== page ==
payload. This analysis also includes transmission costs for 802.15.4 link acknowledgments.
We took all parameters from the CC2420 data
sheet using the standard 250 kbps data rate
with 0 dBm transmit power. Figure 2 shows
significant cost reduction compared to uncompressed IPv6, especially when the compression
removes the need for fragmentation. Decreasing
the header size saves energy per packet, increases available payload, and potentially eliminates
fragmentation costs. Overhead for 6LoWPAN
communication with fully compressed headers
is negligible compared to raw 802.15.4 operations. Typical IPv6 communication will present
a mix of internetwork and link-local communication, depending on the traffic characteristics. Although we don’t consider MAC-layer
costs, these are orthogonal to whether 6LoWPAN
frames carry IPv6 datagrams.
IPv6/6LoWPAN Architecture
The 6LoWPAN format specification defines how
fragmentation, compression, and layer-two forwarding are represented in an 802.15.4 frame.
However, the implementation of those capabilities is out of that document’s scope. 6LoWPAN’s
dependencies on the specific operations defined
in the 802.15.4 MAC are minimal, supporting
essentially any MAC protocol that provides the
802.15.4 frame format. Similarly, the 6LoWPAN
format doesn’t specify how IPv6 capabilities,
such as ND and SAA, are orchestrated to configure the LoWPAN to be consistent with the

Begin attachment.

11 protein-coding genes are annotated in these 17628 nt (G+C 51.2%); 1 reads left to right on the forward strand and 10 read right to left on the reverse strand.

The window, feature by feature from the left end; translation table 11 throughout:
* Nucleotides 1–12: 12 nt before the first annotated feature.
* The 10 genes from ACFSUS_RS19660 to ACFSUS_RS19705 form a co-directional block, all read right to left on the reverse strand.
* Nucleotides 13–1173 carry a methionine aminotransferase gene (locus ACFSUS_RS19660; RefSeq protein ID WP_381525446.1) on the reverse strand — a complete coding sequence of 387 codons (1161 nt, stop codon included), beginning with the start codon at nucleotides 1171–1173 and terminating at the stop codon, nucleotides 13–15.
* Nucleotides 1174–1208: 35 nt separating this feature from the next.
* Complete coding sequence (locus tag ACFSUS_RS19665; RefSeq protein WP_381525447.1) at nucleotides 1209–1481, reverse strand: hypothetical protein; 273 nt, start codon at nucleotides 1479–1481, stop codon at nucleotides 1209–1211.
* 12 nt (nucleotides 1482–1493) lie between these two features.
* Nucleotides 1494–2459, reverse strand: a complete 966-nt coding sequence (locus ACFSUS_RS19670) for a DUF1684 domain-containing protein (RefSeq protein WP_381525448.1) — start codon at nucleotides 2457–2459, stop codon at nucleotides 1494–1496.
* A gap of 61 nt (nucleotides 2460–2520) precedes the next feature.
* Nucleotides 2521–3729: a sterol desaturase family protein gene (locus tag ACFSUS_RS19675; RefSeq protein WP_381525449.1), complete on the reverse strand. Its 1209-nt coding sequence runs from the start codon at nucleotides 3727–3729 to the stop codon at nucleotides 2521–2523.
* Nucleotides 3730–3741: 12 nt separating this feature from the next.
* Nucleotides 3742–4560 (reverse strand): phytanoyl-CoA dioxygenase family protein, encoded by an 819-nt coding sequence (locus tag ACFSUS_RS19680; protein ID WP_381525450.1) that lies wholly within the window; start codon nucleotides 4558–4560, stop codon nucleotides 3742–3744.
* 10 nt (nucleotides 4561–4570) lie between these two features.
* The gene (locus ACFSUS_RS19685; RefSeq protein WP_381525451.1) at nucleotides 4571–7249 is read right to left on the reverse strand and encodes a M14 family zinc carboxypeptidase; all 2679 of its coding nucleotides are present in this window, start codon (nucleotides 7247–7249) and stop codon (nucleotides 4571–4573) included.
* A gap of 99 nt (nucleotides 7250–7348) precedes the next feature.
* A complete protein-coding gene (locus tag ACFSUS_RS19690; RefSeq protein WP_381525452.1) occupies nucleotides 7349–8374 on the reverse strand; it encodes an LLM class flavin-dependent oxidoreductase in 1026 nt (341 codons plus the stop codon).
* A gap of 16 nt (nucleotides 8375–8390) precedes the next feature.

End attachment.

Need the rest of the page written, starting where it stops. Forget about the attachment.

adaptation layer. Next, we outline IPv6 over
6LoWPAN’s key architectural issues.
IEEE 802.15.4 in Practice
802.15.4 presents several pragmatic issues that
have significant architectural impact beyond the
6LoWPAN adaptation layer. Whereas in con41
Mesh Networking
Energy consumed (mWs)
Internetwork (compressed)
Intranetwork (compressed)
Link-Local (compressed)
Raw frame (lower bound)
Data payload (Bytes)
Figure 2. Energy cost for transmitting IPv6/6LoWPAN packets on
the CC2420 radio. The 6LoWPAN adaptation layer adds minimal
header overhead while providing effective IPv6 and transportlayer header compression, which make transmission of IPv6
datagrams over 802.15.4 cost effective. The header overhead is
comparable to other networking technologies that don’t provide
end-to-end IP interoperability.
ventional WPAN settings, the user typically adjusts device and host placement so that the link
between them is adequate, in typical LoWPAN
settings a network of many devices is embedded in a physical environment at particular,
meaningful locations. Network protocols must
deal with the many exigencies that arise. Multihop routing extends range and helps avoid obstacles. Thus, a LoWPAN network isn’t typically
a single broadcast domain. Moreover, the link
quality between any node pair is often complex
and time-varying due to environmental factors.
Hop-by-hop retransmission schemes help make
lossy 802.15.4 links viable for multihop communication, but alone they aren’t sufficient. Links
that are reasonably good on average — say, with
90 percent packet-reception reliability — will
often experience bursts of loss due to changes in
the noise floor and spurious interference. Routing can overcome such bursts when forwarding
datagrams by selecting an alternate path. In effect, routing can exploit receiver diversity by
dynamically selecting from multiple next-hop
candidates. To deal with these link challenges,
the network layer requires extra visibility into